“I delivered my first parcel at the house of a school principal. She was not at home and I had to wait a while. When she came she hugged me tightly, gave me a pat on the back, offered me tea, and asked me many questions about my job,” says Pooja, sharing her experiences. “But then there was another woman who took pity on me and gave me her number, offering to help me find another job.”
Pooja says delivering in Karol Bagh has always been a pleasant affair. “A lot of people here speak to me in Punjabi and treat me very well,” she says.
“I had my worst experience in Rithala. It is a rough place where even women were very disrespectful towards us,” says Yasmeen.
Pooja is doing BA through correspondence and attends an English-speaking course. “I have figured out that English is an important tool to get ahead in life. Every underprivileged girl should learn it,” she says.
Hey Deedee, another logistics start-up, employs about 48 women riders in Mumbai and eight in Bangalore, who deliver parcels for companies such as Amazon and Subway. Ravathi Roy, CEO and co-founder, says another 1,500 women are currently under training to become riders. Both Even Cargo and Hey Deedee train women in driving, soft skills, self-defence and handling logistics and finances.
“What we are trying to do is give women from the underprivileged background a platform for self-employment to make them self-reliant. They own the scooters they drive and we facilitate loans. We plan to train about 10,000 women in one year to become riders,” says Roy.
The average age of delivery girls in Delhi is 21, while in Mumbai it is 32. Their reasons for joining and their aspirations differ too. In Delhi, most delivery girls talk about freedom but in Mumbai and Bangalore, they say it is about a better source of livelihood.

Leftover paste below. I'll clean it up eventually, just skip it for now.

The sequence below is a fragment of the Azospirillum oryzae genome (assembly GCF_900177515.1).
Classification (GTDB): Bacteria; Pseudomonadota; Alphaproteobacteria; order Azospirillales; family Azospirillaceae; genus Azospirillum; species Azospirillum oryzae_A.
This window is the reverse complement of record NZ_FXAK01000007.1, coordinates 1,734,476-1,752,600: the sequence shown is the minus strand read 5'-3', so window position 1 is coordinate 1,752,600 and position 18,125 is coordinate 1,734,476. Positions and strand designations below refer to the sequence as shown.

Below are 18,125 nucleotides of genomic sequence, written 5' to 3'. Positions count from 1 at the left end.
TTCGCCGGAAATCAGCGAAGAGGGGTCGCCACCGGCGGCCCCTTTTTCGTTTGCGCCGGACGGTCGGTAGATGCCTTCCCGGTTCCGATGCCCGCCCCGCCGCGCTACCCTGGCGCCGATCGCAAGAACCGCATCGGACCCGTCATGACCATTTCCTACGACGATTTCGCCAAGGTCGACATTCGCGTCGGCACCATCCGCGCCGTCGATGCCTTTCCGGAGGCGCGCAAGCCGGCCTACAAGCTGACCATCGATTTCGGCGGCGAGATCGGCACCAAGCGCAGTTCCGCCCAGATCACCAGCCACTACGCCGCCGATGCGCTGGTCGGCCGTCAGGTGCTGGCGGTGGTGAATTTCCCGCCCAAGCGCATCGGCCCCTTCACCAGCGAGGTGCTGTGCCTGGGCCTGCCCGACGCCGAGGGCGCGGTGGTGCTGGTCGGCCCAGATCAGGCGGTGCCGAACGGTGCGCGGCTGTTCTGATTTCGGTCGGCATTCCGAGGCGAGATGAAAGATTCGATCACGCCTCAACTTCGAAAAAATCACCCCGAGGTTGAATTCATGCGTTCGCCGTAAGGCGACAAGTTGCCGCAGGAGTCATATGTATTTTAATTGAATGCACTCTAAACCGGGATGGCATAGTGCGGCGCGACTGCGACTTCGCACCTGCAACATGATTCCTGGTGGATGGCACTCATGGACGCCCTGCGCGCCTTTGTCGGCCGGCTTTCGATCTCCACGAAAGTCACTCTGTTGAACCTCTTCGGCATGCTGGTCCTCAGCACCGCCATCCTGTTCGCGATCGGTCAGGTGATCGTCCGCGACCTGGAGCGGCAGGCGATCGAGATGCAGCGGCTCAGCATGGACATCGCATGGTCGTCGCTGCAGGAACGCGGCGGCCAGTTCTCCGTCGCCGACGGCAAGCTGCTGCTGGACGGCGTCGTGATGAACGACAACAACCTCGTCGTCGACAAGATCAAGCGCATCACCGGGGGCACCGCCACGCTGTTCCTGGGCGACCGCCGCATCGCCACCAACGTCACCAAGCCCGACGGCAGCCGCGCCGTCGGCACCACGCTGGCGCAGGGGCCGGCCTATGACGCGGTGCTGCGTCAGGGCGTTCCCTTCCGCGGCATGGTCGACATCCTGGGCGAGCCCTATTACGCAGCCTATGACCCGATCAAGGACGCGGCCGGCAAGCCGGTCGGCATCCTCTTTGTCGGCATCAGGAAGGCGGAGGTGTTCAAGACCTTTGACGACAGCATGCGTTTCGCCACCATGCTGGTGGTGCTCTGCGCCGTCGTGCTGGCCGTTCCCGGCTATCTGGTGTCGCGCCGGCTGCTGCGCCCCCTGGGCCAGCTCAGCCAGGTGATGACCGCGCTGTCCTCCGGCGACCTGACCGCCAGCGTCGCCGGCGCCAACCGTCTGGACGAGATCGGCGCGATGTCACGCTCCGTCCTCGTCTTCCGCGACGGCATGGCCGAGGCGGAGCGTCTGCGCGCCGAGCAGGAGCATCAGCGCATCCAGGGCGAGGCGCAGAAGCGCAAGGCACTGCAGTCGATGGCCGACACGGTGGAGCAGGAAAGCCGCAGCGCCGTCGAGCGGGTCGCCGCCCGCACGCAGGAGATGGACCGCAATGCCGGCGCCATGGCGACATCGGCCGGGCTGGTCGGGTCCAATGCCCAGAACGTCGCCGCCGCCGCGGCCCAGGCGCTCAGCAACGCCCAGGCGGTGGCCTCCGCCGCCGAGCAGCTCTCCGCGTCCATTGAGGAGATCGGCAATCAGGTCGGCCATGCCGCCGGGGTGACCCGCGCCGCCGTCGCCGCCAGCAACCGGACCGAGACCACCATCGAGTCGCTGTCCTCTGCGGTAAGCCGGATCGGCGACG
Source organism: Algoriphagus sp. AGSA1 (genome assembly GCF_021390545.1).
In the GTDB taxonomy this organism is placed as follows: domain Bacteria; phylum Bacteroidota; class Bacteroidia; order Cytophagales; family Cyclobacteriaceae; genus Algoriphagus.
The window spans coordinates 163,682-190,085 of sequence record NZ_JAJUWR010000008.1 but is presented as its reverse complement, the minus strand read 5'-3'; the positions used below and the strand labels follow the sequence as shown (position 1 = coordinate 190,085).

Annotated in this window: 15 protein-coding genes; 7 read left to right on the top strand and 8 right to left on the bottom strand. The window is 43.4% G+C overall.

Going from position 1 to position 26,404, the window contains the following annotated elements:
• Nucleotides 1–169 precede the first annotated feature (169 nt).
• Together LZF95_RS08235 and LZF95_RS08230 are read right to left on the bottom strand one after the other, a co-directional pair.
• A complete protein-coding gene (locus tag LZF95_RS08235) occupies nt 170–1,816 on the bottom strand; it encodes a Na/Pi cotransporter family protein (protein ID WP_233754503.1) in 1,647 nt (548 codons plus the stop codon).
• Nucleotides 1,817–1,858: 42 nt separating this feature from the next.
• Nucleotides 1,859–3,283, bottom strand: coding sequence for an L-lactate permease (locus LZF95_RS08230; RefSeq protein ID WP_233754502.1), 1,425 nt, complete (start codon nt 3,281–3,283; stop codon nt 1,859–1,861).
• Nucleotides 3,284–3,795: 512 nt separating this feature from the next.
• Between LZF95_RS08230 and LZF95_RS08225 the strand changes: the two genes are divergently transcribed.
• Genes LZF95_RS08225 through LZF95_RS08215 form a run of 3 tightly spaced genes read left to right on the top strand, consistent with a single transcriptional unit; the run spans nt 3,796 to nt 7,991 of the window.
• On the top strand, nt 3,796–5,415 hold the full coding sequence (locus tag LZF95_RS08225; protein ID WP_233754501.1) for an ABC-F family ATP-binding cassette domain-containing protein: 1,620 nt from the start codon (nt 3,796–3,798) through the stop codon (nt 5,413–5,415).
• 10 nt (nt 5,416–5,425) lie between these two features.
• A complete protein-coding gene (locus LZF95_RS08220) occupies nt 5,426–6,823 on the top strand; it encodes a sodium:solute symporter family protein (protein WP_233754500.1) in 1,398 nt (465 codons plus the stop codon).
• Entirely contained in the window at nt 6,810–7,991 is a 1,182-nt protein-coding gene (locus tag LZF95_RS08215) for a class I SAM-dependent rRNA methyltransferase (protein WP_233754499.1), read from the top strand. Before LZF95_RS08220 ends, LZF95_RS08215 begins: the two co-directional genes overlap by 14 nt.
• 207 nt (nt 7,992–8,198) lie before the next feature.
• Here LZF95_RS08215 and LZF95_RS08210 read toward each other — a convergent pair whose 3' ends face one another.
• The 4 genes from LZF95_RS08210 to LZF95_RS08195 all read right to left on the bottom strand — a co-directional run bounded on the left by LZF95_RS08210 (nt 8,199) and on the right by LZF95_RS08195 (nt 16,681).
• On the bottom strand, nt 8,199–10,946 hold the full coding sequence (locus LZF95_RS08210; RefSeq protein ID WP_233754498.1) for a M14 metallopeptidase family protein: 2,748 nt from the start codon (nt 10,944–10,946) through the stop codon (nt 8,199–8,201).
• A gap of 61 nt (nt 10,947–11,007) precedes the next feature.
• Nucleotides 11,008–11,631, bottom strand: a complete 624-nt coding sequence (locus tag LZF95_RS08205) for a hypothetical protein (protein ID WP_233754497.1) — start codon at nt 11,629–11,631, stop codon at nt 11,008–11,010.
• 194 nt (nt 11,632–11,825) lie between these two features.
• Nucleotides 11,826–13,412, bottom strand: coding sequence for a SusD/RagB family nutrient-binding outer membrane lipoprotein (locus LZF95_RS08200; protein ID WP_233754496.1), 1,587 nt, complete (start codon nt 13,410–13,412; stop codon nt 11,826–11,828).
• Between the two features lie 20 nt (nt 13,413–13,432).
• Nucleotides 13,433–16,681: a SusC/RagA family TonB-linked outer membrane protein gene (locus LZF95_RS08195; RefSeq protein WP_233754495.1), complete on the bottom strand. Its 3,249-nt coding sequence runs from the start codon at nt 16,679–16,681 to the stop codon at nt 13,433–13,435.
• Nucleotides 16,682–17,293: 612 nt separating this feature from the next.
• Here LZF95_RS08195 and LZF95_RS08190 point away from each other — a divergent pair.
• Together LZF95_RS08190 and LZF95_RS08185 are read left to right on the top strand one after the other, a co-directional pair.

Anjali Tarve, 32, an employee of Hey Deedee who delivers parcels for Subway in Mumbai, says she decided to be a delivery girl to supplement her family income. “I want to ensure a bright future for my daughter. I have put her in a convent school. Besides, as a teenager, I always wanted to ride a scooty but there was no way we could have afforded one,” says Tarve.
Does her family support her? “My husband feels it is a risky job but he is supportive,” says Tarve. “A lot of people are shocked and surprised when they see me delivering parcels. Now I want to learn to drive taxi”.
Afsana Banu, 33, an employee of Hey Deedee who now delivers parcel for Amazon in Bangalore, used to be a beautician before she became a delivery girl five months ago. She says her earlier job did not fetch her good money.
“My 13-year-old daughter wants to be an IAS officer; I am working hard so that she can fulfill her dream. Many in my family want me to marry her off in a couple of years but I will not allow that,” says Afsana, who has studied up to class 10 and is the only bread winner of her family as her husband is ailing.
“I get more kudos from women than men. A lot of men tell me that I should do something else. But what they do not understand is that one of the reasons I took up the job is that I can do everything that a man can do. I wanted to make heads turn”.